Pay progression for new teachers in England and Wales keeps pace with other graduates after three years, but lags behind them after five, according to figures published this month.
The School Teachers’ Review Body’s 2017 report says that after three years, the pay of a teacher in England and Wales will have risen by 26 per cent on average, or 29 per cent including allowances.
By comparison, the average salary (excluding bonuses) for all graduates across the UK with three years’ tenure is also 29 per cent higher than the average starting rate.
Over the next two years, a gap opens up between teachers and all graduates. After five years, a teacher in England and Wales will typically have achieved 48 per cent pay progression (52 per cent including allowances), compared with an average of 60 per cent for other graduates.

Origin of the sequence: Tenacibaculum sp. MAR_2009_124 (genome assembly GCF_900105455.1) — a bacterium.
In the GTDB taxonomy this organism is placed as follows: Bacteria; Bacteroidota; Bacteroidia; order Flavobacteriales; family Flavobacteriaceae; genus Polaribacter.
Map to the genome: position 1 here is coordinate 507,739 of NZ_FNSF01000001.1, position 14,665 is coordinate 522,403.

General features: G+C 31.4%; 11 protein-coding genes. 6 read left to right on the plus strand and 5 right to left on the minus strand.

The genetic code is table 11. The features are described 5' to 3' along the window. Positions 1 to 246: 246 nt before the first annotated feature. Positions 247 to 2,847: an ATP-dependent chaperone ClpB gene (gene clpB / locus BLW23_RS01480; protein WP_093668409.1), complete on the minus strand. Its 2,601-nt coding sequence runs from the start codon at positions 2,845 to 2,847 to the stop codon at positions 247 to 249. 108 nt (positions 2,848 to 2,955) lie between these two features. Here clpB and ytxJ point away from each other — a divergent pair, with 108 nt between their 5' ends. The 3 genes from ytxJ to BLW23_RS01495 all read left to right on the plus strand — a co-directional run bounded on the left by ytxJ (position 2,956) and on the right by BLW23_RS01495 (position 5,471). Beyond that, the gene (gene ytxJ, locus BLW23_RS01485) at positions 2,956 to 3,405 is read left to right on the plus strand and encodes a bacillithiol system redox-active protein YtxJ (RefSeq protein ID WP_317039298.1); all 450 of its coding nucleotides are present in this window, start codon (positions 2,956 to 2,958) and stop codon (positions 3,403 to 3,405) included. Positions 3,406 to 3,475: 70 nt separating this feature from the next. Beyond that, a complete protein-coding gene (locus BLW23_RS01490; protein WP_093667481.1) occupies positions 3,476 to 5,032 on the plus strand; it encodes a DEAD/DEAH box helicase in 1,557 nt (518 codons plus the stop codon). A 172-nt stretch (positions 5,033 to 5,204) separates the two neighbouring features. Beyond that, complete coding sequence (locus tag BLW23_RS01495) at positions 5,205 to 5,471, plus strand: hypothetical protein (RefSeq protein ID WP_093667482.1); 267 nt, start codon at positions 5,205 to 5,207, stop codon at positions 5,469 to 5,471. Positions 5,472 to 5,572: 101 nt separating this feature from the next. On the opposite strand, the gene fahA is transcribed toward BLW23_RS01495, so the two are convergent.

In Scotland, where teachers move up one point of a pay scale each year, a teacher can expect to see a bigger rise than their colleagues in England and Wales after their first three years. But after five years they also lag behind the UK graduate average.